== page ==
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RLWC 2017 preview: Fiji flying under the radar in 2017

Fiji could be the tournament's dark horse. (Image: NRL)
Roar Guru
27th October, 2017
1

The tiny nation of Fiji gained a seat at the table of rugby league heavyweights after joining the big three as a semi-finalist at both of the last two world cups.

Mick Potter has taken on the head coach role and believes the Bati are capable of lifting the Paul Barriere trophy on 2 December.

Fiji Bati

  • RLIF world ranking: 7
  • Best result: Semi-finalists (2008, 2013)
  • 2013 finish: fourth
  • 2017 RLWC odds: $67

Fiji’s first foray into rugby league only began in the early 1990s, but the South Pacific nation has appeared at every World Cup since 1995. In three of those campaigns (1995, 2000 2013) they were pooled with Australia and England, which certainly wasn’t a favourable draw, but that didn’t stop the Bati from asking the rugby league world whether the big three was now the big four at the end of the 2013 RLWC.

The sport has enjoyed a period of sustained growth on the back of their world cup semi-final appearances. Fiji National Rugby League are now hoping to replicate the success story of the Papua New Guinea Hunters by entering a Fijian team based out of Suva into the NSW Cup.

Since their 2013 RLWC semi-final defeat to the Kangaroos, Fiji has played Test matches against Papua New Guinea, Tonga, Samoa and Lebanon at season’s end or during the annual Pacific tests, and their only two defeats were two-point losses in tight contests against Tonga and Papua New Guinea over the last two years. They go into this World Cup campaign ranked seventh in the world, and Mick Potter is set to unleash an attacking arsenal thanks to a potent backline, which includes the return of Jarryd Hayne.

Team line-up
1. Kevin Naqaima (c)
2. Suliasi Vunivalu
3. Taane Milne
4. Akuila Uate
5. Marcelo Montoya
6. Jarryd Hayne
7. Henry Raiwalui
8. Ashton Sims
9. Apisai Koroisau
10. Kane Evans
11. Viliame Kikau
12. Korbin Sims
13. Tui Kamikamica

14. Joe Lovodua
15. Jacob Saifiti
16. Eloni Vunakece
17. Petero Benjamin Nakabuwai

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(Image: NRL)

Squad Members: Brayden Williame, James Storer, Junior Roqica, Pio Seci, Salesi Fainga’a, Mikaele Ravalawa.

This is a different mix of players in the squad compared to the one that was selected by Rick Stone. Potter’s forward pack on paper doesn’t come across as strong as that of the 2013 Bati, but it still contains a mix of youth and experience from across the NRL and Super League with the inclusion of the Sims brothers, Kane Evans, Jacob Saifiti and Manly number nine Apisai Koroisau. Like most Bati sides, the backline is once again electric with Fijian flyers such as Suliasi Vunivalu, Akuila Uate, Taane Milne, Marcelo Montoya, Jarryd Hayne and captain Kevin Naqaima.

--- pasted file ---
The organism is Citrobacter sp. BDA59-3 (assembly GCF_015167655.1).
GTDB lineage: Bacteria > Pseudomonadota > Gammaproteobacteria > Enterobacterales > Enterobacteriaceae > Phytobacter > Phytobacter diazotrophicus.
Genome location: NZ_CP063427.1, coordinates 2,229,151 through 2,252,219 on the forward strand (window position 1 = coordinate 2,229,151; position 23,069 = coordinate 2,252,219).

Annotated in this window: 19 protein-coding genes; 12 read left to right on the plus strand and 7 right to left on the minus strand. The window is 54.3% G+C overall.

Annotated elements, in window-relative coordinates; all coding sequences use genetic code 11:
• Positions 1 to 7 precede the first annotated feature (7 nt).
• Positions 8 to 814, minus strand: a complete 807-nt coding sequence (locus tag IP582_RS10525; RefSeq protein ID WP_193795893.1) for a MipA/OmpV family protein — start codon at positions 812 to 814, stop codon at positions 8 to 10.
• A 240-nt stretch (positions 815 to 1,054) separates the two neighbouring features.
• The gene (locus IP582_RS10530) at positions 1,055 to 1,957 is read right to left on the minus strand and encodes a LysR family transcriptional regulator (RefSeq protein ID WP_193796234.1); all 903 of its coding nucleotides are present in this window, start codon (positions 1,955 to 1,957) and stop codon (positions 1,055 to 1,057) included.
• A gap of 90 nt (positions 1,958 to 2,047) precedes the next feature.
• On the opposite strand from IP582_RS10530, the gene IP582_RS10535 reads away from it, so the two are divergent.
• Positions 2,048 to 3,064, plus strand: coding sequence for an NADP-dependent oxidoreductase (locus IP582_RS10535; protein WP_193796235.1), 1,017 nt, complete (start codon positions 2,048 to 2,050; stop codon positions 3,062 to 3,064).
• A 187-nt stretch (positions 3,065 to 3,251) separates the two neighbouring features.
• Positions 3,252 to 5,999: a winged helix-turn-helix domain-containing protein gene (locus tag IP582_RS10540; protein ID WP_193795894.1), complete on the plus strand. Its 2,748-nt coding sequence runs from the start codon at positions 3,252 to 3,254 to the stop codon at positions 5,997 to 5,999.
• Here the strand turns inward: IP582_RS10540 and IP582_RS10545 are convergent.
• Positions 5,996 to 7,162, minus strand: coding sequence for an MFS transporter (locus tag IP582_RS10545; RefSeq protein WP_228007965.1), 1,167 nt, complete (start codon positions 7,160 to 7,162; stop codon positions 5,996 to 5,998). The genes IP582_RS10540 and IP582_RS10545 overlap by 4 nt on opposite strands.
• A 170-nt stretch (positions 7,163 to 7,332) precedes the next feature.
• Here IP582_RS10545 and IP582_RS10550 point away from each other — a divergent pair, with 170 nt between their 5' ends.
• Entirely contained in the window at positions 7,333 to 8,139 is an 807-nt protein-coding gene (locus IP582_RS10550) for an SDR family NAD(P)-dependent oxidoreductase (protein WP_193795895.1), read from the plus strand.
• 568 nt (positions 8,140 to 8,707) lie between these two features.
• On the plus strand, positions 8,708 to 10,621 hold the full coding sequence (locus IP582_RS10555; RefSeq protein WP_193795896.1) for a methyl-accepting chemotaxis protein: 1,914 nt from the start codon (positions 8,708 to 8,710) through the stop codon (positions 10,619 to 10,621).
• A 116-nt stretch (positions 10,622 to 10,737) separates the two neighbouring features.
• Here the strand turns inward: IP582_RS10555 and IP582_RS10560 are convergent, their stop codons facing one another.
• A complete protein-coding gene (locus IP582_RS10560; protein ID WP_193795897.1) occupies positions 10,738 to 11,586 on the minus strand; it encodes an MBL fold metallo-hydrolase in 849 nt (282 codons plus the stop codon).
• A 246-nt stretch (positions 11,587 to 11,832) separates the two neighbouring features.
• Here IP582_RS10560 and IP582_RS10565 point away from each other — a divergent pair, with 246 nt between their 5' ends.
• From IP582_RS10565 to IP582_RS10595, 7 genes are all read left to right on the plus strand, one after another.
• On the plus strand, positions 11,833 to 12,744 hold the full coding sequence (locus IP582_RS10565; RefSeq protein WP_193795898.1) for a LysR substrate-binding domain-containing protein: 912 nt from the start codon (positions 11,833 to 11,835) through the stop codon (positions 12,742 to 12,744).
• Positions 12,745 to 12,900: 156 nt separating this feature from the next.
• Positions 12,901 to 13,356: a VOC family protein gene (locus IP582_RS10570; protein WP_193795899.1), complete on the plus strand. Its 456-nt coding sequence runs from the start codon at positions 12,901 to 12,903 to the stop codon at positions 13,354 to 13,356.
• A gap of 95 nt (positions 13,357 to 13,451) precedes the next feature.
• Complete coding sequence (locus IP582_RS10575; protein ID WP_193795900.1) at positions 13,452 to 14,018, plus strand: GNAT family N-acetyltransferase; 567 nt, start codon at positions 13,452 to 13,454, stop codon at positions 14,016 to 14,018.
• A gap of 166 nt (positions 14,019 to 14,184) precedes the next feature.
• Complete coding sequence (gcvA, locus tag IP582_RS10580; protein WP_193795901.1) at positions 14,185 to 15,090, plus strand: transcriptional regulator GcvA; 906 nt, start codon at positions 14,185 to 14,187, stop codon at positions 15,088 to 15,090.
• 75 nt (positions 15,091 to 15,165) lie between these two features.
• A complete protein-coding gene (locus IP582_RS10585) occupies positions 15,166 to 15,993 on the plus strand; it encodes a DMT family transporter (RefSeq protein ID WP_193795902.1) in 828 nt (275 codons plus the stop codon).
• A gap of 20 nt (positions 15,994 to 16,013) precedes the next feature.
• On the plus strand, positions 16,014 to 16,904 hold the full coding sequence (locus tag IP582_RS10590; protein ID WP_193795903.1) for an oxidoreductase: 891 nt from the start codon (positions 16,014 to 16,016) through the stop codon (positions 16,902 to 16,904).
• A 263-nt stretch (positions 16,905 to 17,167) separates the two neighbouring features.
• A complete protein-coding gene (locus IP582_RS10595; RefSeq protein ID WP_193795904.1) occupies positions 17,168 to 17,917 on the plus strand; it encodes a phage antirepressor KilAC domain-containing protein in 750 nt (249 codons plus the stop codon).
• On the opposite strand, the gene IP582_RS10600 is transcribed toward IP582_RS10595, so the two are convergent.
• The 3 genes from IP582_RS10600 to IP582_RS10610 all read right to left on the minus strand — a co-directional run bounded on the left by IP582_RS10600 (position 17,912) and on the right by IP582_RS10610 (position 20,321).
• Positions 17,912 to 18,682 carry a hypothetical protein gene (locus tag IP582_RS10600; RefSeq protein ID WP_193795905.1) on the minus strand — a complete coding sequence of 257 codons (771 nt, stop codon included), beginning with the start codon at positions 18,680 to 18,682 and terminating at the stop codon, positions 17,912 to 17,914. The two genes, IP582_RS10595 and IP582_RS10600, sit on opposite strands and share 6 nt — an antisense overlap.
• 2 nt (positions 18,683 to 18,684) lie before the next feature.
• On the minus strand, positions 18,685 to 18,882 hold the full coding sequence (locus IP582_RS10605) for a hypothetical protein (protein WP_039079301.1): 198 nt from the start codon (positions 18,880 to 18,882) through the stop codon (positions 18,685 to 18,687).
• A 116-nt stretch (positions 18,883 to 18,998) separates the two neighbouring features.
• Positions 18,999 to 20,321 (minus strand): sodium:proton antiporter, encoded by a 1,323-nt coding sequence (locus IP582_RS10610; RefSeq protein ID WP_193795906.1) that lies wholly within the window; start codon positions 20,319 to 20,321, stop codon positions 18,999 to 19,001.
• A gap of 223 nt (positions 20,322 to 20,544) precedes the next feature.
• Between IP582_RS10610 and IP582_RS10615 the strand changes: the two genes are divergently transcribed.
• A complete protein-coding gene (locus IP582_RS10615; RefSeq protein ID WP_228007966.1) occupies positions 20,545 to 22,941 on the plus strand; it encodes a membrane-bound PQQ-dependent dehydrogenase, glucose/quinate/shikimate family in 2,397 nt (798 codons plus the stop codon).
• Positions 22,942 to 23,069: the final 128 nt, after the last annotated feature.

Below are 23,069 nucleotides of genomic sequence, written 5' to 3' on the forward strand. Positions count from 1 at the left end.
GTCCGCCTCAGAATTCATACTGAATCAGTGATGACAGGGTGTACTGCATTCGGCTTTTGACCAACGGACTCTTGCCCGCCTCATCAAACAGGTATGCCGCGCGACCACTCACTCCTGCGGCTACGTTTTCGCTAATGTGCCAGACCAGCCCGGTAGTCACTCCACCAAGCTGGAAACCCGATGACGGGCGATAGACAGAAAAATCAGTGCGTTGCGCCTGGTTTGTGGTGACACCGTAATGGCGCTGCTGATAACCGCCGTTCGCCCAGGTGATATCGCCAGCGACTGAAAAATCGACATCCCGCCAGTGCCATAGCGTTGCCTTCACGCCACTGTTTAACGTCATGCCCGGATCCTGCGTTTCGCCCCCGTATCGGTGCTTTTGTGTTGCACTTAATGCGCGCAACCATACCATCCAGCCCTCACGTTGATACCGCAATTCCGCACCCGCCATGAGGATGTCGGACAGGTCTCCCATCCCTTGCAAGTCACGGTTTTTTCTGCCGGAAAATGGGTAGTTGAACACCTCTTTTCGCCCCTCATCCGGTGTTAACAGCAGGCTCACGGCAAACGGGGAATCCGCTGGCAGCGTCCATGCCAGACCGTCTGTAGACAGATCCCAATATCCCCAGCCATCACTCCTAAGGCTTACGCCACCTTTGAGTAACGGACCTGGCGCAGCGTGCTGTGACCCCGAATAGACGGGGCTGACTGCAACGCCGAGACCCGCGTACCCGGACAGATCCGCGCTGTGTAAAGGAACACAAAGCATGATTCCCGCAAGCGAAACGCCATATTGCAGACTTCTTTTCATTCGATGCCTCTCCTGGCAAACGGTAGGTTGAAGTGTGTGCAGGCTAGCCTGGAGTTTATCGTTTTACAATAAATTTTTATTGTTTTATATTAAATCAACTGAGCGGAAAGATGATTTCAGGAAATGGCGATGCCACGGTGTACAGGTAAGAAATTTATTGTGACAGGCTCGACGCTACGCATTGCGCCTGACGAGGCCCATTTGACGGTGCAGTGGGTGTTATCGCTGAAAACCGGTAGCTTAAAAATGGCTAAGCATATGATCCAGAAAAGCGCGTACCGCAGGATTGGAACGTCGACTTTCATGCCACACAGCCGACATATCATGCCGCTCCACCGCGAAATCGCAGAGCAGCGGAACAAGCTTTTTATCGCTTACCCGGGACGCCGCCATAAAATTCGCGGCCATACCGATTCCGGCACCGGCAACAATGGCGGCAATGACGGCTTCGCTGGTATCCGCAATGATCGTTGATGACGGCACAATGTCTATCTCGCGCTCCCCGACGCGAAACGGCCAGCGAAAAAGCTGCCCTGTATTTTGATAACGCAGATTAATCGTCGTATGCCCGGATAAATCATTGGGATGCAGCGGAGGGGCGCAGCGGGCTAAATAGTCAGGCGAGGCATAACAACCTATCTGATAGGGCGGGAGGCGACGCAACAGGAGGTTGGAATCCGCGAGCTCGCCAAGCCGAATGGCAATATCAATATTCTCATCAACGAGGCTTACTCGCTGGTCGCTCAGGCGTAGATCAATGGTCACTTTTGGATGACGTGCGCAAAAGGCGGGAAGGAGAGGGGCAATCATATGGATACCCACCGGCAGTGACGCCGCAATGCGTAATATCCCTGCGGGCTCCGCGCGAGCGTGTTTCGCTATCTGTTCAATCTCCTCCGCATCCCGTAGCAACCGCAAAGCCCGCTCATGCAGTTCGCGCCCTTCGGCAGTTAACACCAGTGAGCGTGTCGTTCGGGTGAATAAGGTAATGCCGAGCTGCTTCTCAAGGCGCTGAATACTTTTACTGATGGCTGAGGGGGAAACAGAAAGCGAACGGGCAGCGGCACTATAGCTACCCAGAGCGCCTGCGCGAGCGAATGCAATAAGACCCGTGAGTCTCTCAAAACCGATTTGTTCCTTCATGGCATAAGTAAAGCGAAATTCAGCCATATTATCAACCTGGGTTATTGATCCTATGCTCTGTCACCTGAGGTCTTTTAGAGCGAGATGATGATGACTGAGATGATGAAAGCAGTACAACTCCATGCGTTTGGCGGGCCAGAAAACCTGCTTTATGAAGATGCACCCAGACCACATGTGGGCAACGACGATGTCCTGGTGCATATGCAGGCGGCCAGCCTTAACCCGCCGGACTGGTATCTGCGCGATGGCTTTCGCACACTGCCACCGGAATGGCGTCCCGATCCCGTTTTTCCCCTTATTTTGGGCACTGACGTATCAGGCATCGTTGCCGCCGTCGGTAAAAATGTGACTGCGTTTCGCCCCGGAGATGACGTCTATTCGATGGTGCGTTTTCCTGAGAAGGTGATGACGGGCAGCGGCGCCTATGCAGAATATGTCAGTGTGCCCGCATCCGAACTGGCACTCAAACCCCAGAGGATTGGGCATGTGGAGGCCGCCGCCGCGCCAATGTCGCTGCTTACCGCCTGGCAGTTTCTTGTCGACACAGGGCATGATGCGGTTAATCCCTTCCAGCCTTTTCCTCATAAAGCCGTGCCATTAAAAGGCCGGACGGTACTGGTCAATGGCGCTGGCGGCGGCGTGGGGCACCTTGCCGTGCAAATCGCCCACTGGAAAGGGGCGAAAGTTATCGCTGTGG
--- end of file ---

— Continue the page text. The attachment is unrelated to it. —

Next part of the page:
Key player
This choice is likely to cop a fair bit of flak, but I can’t go past the enigma that is Jarryd Hayne. Hayne first came to prominence as a superstar of the sport while representing the Bati in 2008. He has himself openly credited the experience with Fiji during the 2008 RLWC as a moment that defined him as an individual and an athlete. He was scintillating during that tournament, and the following year he produced an NRL season of individual performances that fans had rarely ever seen before or after.

In 2009 his individual performances led Parramatta to the grand final and he captured the Dally M medal along the way. In 2013, as an established star of the game, he was selected to represent the Kangaroos. After a period of inconsistent performances the world cup was again a turning point for Hayne’s career as he was one of the stars of the tournament and, like deja vu, he captured the Dally M Medal the following year as the competition’s best in 2014.

The World Cup is the big stage and it seems to bring out the best in Hayne. If history is about to repeat itself, fans are in for an exciting six weeks and the Bati are set for another very successful campaign.

Fixtures and opponents
United States at Townsville Stadium, Townsville – Saturday, 28 November, at 8:40pm AEDT
Wales at Townsville Stadium, Townsville – Sunday, 5 November, at 7:30pm AEDT
Italy at Canberra Stadium, Canberra – Friday, 10 November, at 7:40pm AEDT

Key match
Fiji has been drawn against three opponents that they have never competed against previously. All three matches are must-win games due to the nature of Pool D, with only the top seed progressing through to the knockout stage. It may well come down to the game against the Italians in Canberra. The Bati will get a chance to showcase their talent on Friday night against Italy, and the match may be the decider as to who tops the pool.

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RLWC 2017 prospects
Fiji exceeded the expectations of all experts at the previous two world cups and they go into this tournament without the same hype as the other Pacific nations, and that’s exactly how Mick Potter would prefer it to be. The side has plenty of X-factor and individual brilliance in that backline to win games, and I believe they will feature in the finals once again and could reach their third straight semi-final.

There is confidence in the Bati camp, with Korbin Sims declaring earlier this week that the only fear the side has is God. The faith in the side is there for everyone to see, and regardless of where Fiji finish, one of the highlights of this world cup will be the start of every Fiji game as the Bati belt out their hymn. While the pre-match war dances the other Pacific sides produce are a spectacle on their own, the Fijian hymn produces goosebumps on each occasion, and you can bet the pride and passion on display transfers onto the field, providing Fiji with a great platform for success yet again.